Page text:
LifestyleCommon Hogweed: Benefits and health risks

The Common Hogweed Also known as Heracleum sphondylium it grows in the temperate northern hemisphere and it can be found almost anywhere but commonly grows along rivers. Those familiar with the plant call it a wild vegetable, mainly because of its unique flavour when cooked. I recommend reading the “Edible Wild Plants: A North American Field Guide to Over 200 Natural Foods” by Thomas Elias and Peter Dykeman. The book contains up to 400 color photos...
Fatihi SaidAugust 10, 20181634 min

The Common Hogweed

Also known as Heracleum sphondylium it grows in the temperate northern hemisphere and it can be found almost anywhere but commonly grows along rivers. Those familiar with the plant call it a wild vegetable, mainly because of its unique flavour when cooked.

I recommend reading the Edible Wild Plants: A North American Field Guide to Over 200 Natural Foods” by Thomas Elias and Peter Dykeman.

The book contains up to 400 color photos with detailed information of more than 200 edible plant species across North America. The authors included facts on the plant habitats and physical properties.

Benefits

Food

Most cooks use common Hogweed as an ingredient to add flavor or aroma when preparing cuisines. Below are some meals that have Hogweed in the ingredients.

– Golpar (Heracleum persicum) commonly known as Persian hogweed. The seeds are used in Persian cooking.

– Hogweed and Wild Garlic Soup

– Spiced Hogweed Seed Biscuits

– Hogweed Tempura

– Ramson and Hogweed Crostini among others

Medicinal and Culinery

In the olden days, the herbalists would boil the seeds in oil and use the concoction to treat rash and running sores. According to Dr. Arati Varma (BMA),  the Punarnava plant also known as Hogweed can be used as anthelmintic and anti-inflammatory.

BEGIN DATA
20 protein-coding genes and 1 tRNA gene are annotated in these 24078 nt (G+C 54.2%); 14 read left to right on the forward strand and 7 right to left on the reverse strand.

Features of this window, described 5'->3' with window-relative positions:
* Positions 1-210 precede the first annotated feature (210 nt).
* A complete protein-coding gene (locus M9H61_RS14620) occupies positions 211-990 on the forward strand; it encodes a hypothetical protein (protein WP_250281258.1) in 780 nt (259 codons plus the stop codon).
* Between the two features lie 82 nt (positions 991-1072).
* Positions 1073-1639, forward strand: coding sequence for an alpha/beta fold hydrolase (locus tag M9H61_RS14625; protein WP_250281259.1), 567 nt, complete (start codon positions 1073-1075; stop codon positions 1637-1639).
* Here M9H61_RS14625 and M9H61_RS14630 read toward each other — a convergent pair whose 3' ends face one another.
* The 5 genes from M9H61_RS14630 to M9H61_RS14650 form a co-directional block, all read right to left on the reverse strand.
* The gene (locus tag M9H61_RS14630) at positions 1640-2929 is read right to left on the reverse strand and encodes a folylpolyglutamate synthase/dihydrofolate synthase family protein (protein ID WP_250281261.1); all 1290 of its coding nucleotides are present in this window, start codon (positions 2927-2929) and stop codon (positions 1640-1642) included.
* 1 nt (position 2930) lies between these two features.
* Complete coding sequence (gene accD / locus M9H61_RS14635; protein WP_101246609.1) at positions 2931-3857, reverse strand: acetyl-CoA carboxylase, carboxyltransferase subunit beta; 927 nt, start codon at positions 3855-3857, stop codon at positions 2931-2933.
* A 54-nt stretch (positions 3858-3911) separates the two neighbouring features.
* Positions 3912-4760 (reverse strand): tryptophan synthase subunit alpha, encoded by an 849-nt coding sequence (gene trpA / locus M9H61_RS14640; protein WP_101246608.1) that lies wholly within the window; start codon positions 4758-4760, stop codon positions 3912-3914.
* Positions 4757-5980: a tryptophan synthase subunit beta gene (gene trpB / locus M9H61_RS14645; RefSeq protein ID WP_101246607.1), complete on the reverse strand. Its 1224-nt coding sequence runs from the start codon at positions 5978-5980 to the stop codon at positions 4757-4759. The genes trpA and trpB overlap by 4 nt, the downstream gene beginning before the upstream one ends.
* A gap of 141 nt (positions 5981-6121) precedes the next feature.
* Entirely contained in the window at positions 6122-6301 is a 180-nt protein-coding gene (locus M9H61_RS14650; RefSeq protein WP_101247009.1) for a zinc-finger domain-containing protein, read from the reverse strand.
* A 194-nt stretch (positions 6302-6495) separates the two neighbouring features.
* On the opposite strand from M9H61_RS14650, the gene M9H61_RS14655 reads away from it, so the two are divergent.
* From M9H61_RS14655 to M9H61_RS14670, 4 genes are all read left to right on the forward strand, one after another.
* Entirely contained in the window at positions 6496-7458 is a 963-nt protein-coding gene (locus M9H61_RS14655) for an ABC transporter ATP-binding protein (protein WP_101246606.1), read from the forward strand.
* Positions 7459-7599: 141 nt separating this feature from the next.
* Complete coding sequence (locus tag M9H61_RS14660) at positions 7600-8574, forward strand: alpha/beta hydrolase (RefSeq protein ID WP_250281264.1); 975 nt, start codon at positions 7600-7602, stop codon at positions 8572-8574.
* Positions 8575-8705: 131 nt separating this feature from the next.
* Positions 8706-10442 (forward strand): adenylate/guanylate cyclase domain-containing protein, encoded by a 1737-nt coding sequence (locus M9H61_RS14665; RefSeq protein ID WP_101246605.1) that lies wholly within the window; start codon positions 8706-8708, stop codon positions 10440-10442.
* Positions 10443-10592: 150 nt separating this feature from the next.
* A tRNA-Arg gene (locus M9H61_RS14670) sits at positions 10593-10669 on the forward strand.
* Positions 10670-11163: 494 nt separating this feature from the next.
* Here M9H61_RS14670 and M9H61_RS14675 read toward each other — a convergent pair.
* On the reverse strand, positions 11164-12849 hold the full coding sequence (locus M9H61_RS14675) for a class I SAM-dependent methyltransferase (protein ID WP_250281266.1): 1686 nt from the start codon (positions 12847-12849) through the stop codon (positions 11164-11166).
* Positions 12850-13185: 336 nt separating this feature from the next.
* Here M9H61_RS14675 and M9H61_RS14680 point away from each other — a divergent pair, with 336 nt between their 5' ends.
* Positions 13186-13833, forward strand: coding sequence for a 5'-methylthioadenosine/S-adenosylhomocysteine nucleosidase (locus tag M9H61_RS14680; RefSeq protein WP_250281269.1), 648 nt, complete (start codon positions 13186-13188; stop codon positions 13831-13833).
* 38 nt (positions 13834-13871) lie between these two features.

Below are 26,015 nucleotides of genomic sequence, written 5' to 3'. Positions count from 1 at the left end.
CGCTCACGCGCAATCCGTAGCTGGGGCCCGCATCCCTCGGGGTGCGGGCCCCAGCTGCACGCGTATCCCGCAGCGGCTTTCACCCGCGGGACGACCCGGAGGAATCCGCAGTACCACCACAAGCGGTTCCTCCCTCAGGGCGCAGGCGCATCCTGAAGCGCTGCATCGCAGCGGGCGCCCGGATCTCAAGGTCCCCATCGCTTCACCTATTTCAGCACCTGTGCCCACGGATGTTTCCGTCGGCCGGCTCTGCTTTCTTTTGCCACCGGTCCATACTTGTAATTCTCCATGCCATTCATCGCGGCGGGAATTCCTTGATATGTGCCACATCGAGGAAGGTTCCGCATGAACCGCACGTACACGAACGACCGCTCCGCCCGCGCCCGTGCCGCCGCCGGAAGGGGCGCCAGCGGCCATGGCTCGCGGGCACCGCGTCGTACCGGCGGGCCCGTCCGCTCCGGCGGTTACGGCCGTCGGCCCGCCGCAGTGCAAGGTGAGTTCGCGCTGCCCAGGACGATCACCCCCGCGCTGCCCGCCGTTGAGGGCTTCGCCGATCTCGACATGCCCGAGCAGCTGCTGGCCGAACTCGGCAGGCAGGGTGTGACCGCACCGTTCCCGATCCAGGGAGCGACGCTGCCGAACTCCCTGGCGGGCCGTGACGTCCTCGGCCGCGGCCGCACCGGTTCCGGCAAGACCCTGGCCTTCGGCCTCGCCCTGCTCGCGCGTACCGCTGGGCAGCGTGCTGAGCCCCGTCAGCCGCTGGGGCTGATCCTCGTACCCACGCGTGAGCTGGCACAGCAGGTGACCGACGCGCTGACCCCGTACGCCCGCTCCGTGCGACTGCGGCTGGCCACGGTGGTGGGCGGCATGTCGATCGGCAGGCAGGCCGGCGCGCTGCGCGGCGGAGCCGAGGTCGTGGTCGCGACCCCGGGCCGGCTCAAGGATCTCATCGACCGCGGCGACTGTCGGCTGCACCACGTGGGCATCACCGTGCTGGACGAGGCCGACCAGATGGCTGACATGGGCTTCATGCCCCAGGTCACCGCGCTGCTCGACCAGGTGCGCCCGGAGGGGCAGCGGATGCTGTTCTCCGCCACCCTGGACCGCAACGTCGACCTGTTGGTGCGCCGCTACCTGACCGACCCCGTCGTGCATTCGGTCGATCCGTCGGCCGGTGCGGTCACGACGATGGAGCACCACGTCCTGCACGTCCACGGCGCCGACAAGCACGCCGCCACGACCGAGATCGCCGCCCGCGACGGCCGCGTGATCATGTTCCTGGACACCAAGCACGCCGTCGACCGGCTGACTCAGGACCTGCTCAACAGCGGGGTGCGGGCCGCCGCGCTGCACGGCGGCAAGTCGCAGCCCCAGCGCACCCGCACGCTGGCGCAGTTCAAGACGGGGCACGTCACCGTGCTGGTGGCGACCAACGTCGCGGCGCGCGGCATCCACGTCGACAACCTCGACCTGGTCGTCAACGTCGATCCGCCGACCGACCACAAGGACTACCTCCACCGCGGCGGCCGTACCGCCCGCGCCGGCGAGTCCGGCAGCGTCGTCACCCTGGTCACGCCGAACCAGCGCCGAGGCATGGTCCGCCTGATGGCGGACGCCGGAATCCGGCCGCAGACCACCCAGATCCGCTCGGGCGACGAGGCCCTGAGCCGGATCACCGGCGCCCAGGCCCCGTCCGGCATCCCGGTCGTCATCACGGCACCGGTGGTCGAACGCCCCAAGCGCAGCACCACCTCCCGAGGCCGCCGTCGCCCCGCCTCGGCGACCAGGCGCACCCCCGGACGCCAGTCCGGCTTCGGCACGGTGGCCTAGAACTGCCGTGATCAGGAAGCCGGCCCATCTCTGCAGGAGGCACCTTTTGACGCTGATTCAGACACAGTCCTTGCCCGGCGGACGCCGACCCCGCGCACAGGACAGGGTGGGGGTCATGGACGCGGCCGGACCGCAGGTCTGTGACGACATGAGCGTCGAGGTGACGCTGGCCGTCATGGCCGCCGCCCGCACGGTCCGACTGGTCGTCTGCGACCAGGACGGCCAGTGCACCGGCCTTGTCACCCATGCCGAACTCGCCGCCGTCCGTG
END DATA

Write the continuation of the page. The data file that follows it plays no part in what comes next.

Health risks

You would be ill-advised to harvest this plant in strong sunlight. As the leaves grows it develops a sap (watery fluid of plants) which can harm the skin. There are cases of children getting lime disease also known as phytophotodermititus while playing outside.

Makes me wonder how the herbalist that discovered this plant handled it with all its harmful chemicals.

If you are not careful you could easily confuse this plant with the Giant Hogweed ((Heracleum mantegazzianum). Just recently, a teenager from Virginia suffered third-degree burns across his face and arm while on a landscaping job. Without proper medical care the victim would be scarred for life.

According to Dermatologist Stephanie Munn, the burns and blisters can be treated with strong topical steroid.

There are other ways of treating the burns and blisters, like washing the affected area thoroughly with soap and cold water and keeping the exposed area away from sunlight for 48 hours.

If handled carefully, the common hogweed is beneficial.

 

 

 

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